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I Was a Welfare Mother (Carol Whitesell)
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Trade

The League's support for a liberal trade policy is predicated on the belief that the broad interests of_ the American people are best served by freer trade. The promotion of world trade contributes materially to a sound economy within this country and to political harmony among nations.

Open trade provides the consumer with the widest possible variety of choices and it increases markets for U.S. products. Domestic industries must be willing to compete on the international level.

Because they limit the range of available goods, barriers to trade -tariffs, quotas, Buy American provisions, etc. -- contribute to inflated prices. They increase the possibility of economic depression by shutting off markets. Trade is two-way--it means "swap." If we do not buy from ether nations, they do not buy from us. When we restrict imports, our markets abroad contract, resulting in fewer jobs and lower industry profits. Adjustment assistance programs should be used to help firms and workers hurt by import competition.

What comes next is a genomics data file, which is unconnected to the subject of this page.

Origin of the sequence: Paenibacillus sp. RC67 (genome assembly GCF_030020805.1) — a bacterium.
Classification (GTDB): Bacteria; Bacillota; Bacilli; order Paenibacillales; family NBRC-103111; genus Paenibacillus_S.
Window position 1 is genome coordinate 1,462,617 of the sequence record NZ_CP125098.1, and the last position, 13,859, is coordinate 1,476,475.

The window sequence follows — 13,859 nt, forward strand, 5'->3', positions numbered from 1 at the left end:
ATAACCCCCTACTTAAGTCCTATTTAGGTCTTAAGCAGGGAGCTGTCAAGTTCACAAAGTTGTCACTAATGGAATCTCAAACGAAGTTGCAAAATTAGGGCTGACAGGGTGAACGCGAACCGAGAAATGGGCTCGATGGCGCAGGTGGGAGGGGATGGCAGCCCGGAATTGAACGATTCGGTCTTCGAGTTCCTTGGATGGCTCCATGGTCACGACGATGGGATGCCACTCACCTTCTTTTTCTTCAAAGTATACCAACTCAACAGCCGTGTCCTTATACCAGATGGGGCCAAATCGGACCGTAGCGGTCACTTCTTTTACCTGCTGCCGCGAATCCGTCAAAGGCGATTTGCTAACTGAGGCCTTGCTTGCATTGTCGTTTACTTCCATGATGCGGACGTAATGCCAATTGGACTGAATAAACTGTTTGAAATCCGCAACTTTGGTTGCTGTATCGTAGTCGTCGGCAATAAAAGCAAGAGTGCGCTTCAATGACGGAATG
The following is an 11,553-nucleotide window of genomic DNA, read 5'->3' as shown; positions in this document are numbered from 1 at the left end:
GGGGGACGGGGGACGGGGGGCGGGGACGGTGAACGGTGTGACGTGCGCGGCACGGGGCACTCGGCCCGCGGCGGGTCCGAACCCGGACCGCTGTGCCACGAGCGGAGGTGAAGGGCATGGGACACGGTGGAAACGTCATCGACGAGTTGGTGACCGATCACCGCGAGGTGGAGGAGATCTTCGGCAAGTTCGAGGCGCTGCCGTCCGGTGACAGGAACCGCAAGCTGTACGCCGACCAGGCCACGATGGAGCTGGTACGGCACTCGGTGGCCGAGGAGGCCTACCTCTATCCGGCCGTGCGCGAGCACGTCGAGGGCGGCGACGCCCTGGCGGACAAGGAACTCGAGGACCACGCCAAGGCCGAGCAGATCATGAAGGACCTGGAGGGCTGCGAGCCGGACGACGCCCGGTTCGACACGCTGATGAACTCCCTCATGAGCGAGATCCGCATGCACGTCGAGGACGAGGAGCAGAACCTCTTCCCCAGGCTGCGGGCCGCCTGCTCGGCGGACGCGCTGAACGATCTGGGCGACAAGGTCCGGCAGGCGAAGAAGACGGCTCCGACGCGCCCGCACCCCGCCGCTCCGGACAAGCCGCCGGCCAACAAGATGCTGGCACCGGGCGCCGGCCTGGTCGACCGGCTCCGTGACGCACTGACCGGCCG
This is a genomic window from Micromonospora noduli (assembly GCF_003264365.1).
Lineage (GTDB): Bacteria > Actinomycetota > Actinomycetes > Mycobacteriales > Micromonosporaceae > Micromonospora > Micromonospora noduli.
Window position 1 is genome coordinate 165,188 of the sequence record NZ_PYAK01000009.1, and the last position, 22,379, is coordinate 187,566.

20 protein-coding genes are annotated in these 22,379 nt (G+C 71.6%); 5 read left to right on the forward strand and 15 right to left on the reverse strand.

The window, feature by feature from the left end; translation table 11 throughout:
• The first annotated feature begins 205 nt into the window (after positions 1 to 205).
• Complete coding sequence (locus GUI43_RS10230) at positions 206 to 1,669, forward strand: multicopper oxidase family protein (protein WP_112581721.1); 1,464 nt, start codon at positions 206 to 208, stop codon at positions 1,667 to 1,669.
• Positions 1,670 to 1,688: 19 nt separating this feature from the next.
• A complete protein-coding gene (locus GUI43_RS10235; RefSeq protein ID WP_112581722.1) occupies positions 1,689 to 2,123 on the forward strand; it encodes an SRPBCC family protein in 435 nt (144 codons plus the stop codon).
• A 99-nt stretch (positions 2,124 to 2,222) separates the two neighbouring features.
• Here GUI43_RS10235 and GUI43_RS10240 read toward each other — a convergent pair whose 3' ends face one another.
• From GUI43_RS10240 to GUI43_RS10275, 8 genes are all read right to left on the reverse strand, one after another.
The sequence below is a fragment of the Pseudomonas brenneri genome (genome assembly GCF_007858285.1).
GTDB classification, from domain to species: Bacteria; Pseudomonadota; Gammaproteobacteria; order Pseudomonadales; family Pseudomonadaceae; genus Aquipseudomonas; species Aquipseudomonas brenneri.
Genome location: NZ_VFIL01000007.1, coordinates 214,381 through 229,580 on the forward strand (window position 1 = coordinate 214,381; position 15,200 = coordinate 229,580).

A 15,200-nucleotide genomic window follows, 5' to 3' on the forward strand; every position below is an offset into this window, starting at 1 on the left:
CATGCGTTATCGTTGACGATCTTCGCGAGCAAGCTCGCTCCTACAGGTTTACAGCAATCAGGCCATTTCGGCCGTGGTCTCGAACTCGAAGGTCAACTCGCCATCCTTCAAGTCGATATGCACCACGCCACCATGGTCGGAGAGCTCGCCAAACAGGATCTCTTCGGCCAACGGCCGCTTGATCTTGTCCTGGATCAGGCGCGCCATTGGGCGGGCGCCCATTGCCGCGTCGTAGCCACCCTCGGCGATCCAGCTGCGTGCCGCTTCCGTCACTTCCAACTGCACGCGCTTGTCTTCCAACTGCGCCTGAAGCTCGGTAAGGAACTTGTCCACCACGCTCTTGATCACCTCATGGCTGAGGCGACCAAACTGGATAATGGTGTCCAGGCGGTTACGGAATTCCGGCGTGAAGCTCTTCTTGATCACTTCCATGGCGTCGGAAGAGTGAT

We support U.S. participation in multilateral trade agreements, and the extension of the benefits of these agreements to our trading partners. Except for special temporary concessions to developing countries, trade agreements should be made on a reciprocal basis for all nations.

The League believe:, that the U.S. should move toward relaxing restrictions on trade with the USSR and Eastern Europe. Executive discretion, selectivity on a country-by-country basis, flexibility and frequent reevaluation would permit gradual appropriate expansion.

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